Most games are about protecting or caring for someone else. Being cared for is an unusual role reversal, and I think provides something we haven’t tapped into yet as game designers.

I feel many games can learn a thing or two from Undertale.

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Savant the Game: How and Why

July 9th, 2013

So by now, you’ve probably seen the trailer we released for our vacation project. For those of you that haven’t, you can head over to ooooooor just watch the trailer right here!

Stayed up for two days to put that trailer together.

As a result of the reveal, we’ve been getting a lot of questions about the game, and I thought I would address some of them here. We’re going to add some of these answers to the Savant Game website when we get closer to release. Now:

Why are you working on this game?

Me and the D-Pad Studio team have known Alex for a while now, long before he chose Savant as his label. We would randomly hang out and work on random projects, one of them being what became Vikings on Trampolines, and a few other things we’ve never shown to the public. I’ve also helped create a lot of his album covers. The first one being Vario, where I tried to create an image for the Savant label, and later I did the cover for Alchemist.


It all really came down to timing. Essentially, we had been working like crazy for who knows how long, and decided we needed a vacation. It just so happened that Alex was working on a new album. I was contacted and I ended up creating the new cover for Cult:

In the process though, we got into discussions about the various projects we had been experimenting on, and we came up with the idea of making an official game out of the Savant label. So in a nutshell, we decided that instead of taking some time to relax, we were going to work even more. I’m sure there’s a mental illness with our name on it, but at the very least we can’t be blamed for being lazy.

So how does this game play?

I suppose the game can best be described as a platform bullet hell. You control the main character by either rolling or jumping between two platforms, each providing a different way to avoid damage. As you kill enemies, you charge up you combo-meter which allows for a stronger burst attack. It’s a very simple game by all means, but then, it was supposed to be.

It’s passed the usual D-Pad quality test, in that Jo tends to forget that he was fixing and ends up playing the game itself. Works like a charm.

How big is this project going to be?

Our goal was to dedicate about a month of development to the title as not to hurt production of our other games. It’s a fun little romp filled with bullets and explosions that we thought people would enjoy, soooo we made it. We could be open do the idea of expanding this game in the future if it seems fun.  Oh, and speaking of our other games…


We are. There’s a reason we’re very firm on calling this our vacation project because it really is our vacation before we jump back on Owlboy again. In fact, we’ve been working on Owlboy more or less every single day since it’s announcement, and we’re not stopping now.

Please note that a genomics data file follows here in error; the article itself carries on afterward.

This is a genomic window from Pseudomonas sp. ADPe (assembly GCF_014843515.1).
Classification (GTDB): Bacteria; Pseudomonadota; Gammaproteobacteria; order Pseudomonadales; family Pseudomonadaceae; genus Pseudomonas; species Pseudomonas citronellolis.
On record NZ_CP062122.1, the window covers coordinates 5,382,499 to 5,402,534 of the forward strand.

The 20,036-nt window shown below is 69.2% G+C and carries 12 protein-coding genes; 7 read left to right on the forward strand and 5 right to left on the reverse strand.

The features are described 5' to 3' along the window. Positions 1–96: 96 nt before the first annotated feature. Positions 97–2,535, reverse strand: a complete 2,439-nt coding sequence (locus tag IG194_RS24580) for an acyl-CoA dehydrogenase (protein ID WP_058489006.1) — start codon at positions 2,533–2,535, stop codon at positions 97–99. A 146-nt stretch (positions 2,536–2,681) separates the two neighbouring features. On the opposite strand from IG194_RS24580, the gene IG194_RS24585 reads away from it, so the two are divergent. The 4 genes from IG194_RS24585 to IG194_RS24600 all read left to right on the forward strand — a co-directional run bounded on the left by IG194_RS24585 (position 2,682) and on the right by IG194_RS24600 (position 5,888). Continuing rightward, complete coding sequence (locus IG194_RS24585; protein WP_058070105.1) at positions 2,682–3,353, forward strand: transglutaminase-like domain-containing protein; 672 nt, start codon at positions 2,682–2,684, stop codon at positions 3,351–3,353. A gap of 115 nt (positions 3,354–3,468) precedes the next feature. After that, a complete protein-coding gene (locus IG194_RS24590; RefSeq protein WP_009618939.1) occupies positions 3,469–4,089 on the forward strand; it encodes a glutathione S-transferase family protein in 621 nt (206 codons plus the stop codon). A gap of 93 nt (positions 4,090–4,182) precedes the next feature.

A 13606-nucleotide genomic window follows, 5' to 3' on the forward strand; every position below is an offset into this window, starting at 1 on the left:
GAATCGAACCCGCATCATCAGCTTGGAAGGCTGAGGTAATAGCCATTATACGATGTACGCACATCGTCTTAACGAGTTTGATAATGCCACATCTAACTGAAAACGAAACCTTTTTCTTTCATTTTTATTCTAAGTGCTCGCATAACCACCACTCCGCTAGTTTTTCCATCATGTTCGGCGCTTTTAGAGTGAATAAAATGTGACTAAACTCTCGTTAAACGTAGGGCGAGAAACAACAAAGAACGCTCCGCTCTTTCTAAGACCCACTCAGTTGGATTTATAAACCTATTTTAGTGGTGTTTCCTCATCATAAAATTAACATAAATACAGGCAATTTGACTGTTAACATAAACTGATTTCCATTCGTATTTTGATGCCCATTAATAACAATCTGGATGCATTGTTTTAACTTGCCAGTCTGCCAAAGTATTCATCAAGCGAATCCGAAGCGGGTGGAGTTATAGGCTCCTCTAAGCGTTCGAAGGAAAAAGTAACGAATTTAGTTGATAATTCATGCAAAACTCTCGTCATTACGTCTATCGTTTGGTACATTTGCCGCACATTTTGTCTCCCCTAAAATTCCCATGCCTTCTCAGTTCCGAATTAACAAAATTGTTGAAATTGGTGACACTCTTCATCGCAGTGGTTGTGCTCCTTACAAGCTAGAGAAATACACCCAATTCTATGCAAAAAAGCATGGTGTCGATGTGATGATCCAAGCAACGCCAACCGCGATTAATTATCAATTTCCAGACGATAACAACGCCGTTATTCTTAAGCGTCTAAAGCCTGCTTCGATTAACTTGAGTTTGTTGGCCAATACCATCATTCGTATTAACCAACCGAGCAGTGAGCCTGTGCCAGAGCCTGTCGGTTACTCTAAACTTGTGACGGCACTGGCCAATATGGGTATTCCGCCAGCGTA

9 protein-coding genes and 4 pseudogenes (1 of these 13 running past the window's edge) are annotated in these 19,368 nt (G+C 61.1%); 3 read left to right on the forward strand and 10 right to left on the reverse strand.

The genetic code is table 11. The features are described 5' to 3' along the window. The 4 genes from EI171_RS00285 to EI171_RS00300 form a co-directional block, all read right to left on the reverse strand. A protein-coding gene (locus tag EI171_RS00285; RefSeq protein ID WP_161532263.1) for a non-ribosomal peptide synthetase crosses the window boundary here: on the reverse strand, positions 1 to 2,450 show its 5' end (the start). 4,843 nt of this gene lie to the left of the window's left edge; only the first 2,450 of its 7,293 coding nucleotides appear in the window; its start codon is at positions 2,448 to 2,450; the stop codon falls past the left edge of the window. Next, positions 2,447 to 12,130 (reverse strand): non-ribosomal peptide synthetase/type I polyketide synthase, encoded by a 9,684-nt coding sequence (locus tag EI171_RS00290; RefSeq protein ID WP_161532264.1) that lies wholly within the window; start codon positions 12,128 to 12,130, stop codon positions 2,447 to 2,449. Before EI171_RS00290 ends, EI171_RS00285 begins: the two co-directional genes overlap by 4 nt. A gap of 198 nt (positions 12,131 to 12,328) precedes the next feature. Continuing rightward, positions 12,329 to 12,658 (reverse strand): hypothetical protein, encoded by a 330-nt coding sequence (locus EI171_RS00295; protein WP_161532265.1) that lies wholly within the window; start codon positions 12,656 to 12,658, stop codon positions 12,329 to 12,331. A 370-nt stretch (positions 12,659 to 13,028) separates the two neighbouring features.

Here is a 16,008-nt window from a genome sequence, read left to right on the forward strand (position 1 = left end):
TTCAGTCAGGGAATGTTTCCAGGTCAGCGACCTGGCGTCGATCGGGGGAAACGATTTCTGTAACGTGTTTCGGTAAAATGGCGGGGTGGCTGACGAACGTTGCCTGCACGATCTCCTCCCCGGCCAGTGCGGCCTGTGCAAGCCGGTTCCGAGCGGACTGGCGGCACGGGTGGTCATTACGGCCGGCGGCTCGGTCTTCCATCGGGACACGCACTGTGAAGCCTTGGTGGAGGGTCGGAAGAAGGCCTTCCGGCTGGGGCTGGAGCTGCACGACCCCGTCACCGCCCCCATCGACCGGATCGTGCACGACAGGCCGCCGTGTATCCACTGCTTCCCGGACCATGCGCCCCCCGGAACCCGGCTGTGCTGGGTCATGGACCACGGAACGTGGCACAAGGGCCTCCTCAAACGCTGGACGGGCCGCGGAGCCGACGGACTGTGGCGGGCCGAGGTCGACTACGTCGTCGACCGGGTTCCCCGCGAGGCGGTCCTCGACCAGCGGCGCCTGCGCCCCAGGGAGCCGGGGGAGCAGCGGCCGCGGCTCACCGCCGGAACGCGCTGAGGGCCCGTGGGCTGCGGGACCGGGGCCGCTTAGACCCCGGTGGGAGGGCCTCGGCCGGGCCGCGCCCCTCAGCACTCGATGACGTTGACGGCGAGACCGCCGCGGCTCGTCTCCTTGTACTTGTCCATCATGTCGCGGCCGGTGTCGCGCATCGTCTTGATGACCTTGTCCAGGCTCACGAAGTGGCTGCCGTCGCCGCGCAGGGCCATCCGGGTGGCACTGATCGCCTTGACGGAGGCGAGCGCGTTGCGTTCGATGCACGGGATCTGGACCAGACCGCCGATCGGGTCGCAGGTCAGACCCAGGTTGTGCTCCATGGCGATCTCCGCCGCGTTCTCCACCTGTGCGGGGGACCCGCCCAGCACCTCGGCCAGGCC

There’s going to be some very fun Owlboy news on the horizon very shortly, but for now, we’ll let the Savant project have its moment to shine before we reveal what we’ve been tinkering with.


If you have any other questions, just let me know. D-Pad Studio also has a tumblr now over at where you can ask questions too.

Once we get closer to the game’s release, I’ll start releasing some of the concept art created for the game.


Savant Tour Poster

June 26th, 2013

Ahoy again everyone!

Just figured I’d show you all a little something I’ve been working on:


A little while ago I got contacted by Savant; An artist I’ve worked with several times previously. The two more known cases were for the albums Vario: [link] and Alchemist: [link]

This time, he needed a new poster for an upcomming tour, which gave me the chance to do a redesign of the masked character persona, and for those that know me, they know I love to do redesigns. It didn’t take long to decide on this version. For some reason, a slightly more mideaval design with this sort of bizzarre belt-kilt came to mind. The robots I’ll just have to explain later. Point is, it was a lot of fun. It’ll be interesting to see what his fans do with this one.


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Some quick Pokémon thoughts

May 15th, 2013

There’s a new trailer out for Pokémon X and Y out right now, and I figured I would write down some initial thoughts while they’re still fresh in my mind:

I’m usually a big advocate for using abstraction. Abstraction is a ridiculously useful tool. While the current trend is that things should be as realistic as possible (I reject this notion,) or that abstraction is usually a cruch for developers to conveniently lean on (It happens, but I mostly disagree with this too,) the fact is that abstraction has very important uses, and not realising this can be a gamble.

In the case of the new Pokémon games, it seems like the right idea to push towards freeflow 3D. Most people have been asking for it for ages (while at the same time shunning the Gamecube games for whatever reason,) but there are a few issues that come up in this change.